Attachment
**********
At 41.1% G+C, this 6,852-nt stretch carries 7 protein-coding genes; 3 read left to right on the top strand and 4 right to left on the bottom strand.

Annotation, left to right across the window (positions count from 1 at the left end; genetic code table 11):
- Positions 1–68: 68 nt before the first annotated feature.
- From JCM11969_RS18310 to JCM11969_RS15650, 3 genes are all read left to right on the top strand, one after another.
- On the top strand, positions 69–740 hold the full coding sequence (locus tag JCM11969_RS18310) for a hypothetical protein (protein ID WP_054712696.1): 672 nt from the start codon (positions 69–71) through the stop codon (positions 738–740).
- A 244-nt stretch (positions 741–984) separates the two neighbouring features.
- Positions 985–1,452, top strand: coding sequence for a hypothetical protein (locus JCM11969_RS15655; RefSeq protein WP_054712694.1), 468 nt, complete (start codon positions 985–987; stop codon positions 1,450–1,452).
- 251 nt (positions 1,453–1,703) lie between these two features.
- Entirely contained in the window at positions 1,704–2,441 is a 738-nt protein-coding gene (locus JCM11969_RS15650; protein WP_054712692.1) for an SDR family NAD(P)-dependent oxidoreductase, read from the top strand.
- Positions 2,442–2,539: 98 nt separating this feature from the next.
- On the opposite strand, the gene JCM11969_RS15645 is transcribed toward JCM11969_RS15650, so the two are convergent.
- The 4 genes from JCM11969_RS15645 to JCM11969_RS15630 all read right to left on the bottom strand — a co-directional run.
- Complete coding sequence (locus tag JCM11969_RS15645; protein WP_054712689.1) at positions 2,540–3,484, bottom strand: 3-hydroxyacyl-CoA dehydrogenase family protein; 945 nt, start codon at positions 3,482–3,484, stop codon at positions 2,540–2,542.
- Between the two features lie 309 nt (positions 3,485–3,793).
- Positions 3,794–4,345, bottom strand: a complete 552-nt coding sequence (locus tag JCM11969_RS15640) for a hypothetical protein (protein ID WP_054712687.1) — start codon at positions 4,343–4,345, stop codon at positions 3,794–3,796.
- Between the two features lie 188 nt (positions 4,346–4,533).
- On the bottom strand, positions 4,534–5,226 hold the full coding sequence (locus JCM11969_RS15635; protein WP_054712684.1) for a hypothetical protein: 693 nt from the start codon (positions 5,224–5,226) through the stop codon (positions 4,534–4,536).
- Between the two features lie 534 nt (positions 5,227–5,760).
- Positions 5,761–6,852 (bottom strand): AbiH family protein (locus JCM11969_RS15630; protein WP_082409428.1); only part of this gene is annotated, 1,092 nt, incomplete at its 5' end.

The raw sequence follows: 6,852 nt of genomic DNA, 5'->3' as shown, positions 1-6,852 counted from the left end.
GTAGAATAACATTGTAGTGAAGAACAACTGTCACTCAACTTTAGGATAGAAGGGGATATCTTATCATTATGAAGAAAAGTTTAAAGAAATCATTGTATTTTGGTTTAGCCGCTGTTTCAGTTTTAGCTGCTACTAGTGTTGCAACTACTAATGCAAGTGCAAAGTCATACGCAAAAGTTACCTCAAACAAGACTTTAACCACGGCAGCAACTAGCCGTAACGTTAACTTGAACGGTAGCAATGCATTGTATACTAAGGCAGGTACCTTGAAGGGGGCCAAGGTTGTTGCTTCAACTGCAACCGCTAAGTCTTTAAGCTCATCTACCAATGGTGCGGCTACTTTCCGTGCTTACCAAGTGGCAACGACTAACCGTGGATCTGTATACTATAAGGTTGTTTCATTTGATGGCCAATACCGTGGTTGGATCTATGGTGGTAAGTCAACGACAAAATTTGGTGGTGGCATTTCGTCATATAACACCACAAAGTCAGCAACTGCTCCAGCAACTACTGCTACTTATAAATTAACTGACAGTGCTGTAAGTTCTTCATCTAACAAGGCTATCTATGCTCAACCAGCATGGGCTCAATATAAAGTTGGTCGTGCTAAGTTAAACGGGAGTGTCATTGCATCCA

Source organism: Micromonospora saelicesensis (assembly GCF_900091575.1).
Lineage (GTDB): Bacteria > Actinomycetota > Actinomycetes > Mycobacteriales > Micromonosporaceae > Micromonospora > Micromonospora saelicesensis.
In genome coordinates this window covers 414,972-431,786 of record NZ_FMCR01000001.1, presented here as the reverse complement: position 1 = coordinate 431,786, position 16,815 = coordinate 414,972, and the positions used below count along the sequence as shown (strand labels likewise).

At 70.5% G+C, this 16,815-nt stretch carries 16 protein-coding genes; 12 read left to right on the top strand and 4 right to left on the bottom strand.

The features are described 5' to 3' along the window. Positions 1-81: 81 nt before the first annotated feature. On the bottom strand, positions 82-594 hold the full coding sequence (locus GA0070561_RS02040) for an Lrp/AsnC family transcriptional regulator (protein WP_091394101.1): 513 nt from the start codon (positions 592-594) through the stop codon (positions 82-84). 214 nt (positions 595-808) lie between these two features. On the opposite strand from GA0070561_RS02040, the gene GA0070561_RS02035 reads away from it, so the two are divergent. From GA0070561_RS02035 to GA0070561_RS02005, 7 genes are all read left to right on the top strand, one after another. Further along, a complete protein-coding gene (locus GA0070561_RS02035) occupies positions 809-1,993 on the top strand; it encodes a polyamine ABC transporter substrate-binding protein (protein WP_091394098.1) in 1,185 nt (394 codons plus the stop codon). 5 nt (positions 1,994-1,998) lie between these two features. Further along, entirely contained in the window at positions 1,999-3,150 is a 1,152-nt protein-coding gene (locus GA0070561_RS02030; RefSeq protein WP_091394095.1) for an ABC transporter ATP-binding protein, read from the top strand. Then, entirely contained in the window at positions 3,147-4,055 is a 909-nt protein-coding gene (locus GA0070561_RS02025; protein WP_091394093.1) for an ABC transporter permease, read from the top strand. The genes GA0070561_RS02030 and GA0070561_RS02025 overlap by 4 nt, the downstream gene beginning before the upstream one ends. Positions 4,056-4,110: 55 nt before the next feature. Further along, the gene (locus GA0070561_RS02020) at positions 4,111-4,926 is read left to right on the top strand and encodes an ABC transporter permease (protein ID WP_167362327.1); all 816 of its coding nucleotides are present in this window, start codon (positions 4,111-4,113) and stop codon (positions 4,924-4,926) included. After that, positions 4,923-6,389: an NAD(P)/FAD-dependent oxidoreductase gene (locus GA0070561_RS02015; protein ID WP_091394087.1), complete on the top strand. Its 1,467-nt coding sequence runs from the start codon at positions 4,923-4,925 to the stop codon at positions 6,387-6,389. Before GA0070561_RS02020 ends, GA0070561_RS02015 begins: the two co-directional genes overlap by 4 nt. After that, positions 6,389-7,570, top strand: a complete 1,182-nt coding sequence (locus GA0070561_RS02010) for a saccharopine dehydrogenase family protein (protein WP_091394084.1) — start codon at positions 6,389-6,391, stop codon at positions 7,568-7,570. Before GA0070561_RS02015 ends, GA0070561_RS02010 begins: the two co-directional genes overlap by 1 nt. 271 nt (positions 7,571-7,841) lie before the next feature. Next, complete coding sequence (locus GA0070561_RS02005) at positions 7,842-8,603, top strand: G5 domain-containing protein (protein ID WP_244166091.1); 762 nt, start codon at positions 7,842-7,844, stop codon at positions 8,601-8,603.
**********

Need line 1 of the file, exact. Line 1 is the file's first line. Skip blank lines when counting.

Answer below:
At 41.1% G+C, this 6,852-nt stretch carries 7 protein-coding genes; 3 read left to right on the top strand and 4 right to left on the bottom strand.